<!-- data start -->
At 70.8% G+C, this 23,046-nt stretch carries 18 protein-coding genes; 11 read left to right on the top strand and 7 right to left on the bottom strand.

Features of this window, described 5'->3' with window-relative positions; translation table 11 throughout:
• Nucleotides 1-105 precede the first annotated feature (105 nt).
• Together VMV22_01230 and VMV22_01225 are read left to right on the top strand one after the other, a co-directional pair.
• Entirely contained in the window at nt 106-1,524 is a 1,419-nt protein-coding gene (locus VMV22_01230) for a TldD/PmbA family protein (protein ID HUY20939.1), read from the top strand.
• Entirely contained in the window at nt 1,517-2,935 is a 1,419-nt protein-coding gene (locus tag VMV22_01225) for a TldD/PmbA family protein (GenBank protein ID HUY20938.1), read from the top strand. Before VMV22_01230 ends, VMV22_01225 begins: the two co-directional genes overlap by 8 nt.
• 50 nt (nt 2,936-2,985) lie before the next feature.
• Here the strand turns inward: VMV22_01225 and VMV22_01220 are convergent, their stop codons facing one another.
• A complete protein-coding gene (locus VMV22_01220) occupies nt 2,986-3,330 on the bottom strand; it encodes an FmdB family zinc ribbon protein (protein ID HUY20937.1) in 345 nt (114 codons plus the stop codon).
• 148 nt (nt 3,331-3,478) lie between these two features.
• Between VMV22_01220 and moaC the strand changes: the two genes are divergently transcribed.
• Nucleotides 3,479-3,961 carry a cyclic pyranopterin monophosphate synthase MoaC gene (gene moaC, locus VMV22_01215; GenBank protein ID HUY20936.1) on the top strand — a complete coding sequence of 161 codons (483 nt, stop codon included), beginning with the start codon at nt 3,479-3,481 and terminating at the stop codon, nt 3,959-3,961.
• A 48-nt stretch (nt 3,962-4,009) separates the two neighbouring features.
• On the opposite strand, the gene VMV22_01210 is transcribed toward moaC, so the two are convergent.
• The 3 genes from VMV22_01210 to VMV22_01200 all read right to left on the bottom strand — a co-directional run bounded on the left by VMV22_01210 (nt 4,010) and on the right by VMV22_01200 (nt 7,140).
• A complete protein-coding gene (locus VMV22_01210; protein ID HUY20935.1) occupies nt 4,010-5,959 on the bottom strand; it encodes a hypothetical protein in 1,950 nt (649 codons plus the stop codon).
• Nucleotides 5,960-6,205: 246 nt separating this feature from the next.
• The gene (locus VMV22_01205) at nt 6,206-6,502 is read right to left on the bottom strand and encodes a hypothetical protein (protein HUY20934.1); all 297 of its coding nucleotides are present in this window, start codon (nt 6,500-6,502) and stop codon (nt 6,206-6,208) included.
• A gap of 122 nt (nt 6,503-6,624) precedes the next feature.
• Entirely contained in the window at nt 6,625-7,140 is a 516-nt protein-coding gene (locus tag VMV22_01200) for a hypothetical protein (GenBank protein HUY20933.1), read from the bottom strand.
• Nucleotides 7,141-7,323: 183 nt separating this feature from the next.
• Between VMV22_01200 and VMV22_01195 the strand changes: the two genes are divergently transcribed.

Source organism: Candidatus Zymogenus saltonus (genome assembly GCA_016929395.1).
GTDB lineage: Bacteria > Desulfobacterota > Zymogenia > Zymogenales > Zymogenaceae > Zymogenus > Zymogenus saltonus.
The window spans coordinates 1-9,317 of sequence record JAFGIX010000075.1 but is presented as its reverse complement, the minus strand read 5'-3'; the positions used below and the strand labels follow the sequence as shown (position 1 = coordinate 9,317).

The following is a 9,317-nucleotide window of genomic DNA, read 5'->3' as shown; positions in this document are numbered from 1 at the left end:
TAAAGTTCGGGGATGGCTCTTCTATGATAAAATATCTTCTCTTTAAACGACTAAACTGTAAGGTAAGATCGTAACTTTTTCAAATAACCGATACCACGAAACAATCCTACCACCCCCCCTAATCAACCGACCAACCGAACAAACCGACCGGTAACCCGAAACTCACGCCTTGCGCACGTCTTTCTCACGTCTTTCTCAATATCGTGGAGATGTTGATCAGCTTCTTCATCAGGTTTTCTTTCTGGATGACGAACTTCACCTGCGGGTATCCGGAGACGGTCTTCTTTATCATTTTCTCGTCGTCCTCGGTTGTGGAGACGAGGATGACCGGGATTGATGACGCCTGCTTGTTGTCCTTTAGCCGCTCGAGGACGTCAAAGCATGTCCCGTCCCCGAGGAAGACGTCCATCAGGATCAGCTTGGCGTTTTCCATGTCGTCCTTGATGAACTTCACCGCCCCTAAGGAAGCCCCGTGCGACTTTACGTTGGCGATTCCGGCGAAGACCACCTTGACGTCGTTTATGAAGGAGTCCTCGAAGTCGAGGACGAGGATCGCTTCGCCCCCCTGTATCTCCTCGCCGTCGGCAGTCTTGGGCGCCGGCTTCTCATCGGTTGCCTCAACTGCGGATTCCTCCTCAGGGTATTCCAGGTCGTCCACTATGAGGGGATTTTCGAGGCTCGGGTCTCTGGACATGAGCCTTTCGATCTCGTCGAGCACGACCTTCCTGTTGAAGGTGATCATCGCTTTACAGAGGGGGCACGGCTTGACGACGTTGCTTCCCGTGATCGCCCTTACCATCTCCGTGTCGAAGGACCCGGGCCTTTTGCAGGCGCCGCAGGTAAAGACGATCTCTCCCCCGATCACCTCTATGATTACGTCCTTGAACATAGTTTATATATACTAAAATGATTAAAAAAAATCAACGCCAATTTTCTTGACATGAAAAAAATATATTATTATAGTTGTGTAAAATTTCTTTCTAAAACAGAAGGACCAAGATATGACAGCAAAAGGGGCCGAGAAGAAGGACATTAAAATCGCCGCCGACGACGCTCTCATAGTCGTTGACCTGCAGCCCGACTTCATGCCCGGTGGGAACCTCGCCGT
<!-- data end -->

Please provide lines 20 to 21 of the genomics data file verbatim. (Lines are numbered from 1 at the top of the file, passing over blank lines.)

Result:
• Entirely contained in the window at nt 6,625-7,140 is a 516-nt protein-coding gene (locus tag VMV22_01200) for a hypothetical protein (GenBank protein HUY20933.1), read from the bottom strand.
• Nucleotides 7,141-7,323: 183 nt separating this feature from the next.